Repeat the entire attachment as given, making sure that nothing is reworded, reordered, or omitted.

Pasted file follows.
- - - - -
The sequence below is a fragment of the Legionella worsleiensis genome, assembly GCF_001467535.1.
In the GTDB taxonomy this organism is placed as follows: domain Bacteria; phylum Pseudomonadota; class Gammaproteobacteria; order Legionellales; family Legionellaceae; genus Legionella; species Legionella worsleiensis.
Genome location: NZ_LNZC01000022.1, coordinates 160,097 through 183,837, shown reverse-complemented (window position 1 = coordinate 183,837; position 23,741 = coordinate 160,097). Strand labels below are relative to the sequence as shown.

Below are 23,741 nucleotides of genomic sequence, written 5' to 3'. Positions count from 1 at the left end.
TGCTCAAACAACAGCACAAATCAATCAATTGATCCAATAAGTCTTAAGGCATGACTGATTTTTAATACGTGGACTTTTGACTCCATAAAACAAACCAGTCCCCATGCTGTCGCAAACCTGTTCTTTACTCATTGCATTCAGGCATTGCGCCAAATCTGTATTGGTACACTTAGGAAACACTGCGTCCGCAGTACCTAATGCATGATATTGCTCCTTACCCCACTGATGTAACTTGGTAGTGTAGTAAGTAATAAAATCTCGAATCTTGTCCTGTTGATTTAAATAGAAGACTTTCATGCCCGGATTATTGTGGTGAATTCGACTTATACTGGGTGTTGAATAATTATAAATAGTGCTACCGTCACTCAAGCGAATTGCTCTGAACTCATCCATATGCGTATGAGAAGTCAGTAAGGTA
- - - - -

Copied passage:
The sequence below is a fragment of the Legionella worsleiensis genome, assembly GCF_001467535.1.
In the GTDB taxonomy this organism is placed as follows: domain Bacteria; phylum Pseudomonadota; class Gammaproteobacteria; order Legionellales; family Legionellaceae; genus Legionella; species Legionella worsleiensis.
Genome location: NZ_LNZC01000022.1, coordinates 160,097 through 183,837, shown reverse-complemented (window position 1 = coordinate 183,837; position 23,741 = coordinate 160,097). Strand labels below are relative to the sequence as shown.

Below are 23,741 nucleotides of genomic sequence, written 5' to 3'. Positions count from 1 at the left end.
TGCTCAAACAACAGCACAAATCAATCAATTGATCCAATAAGTCTTAAGGCATGACTGATTTTTAATACGTGGACTTTTGACTCCATAAAACAAACCAGTCCCCATGCTGTCGCAAACCTGTTCTTTACTCATTGCATTCAGGCATTGCGCCAAATCTGTATTGGTACACTTAGGAAACACTGCGTCCGCAGTACCTAATGCATGATATTGCTCCTTACCCCACTGATGTAACTTGGTAGTGTAGTAAGTAATAAAATCTCGAATCTTGTCCTGTTGATTTAAATAGAAGACTTTCATGCCCGGATTATTGTGGTGAATTCGACTTATACTGGGTGTTGAATAATTATAAATAGTGCTACCGTCACTCAAGCGAATTGCTCTGAACTCATCCATATGCGTATGAGAAGTCAGTAAGGTA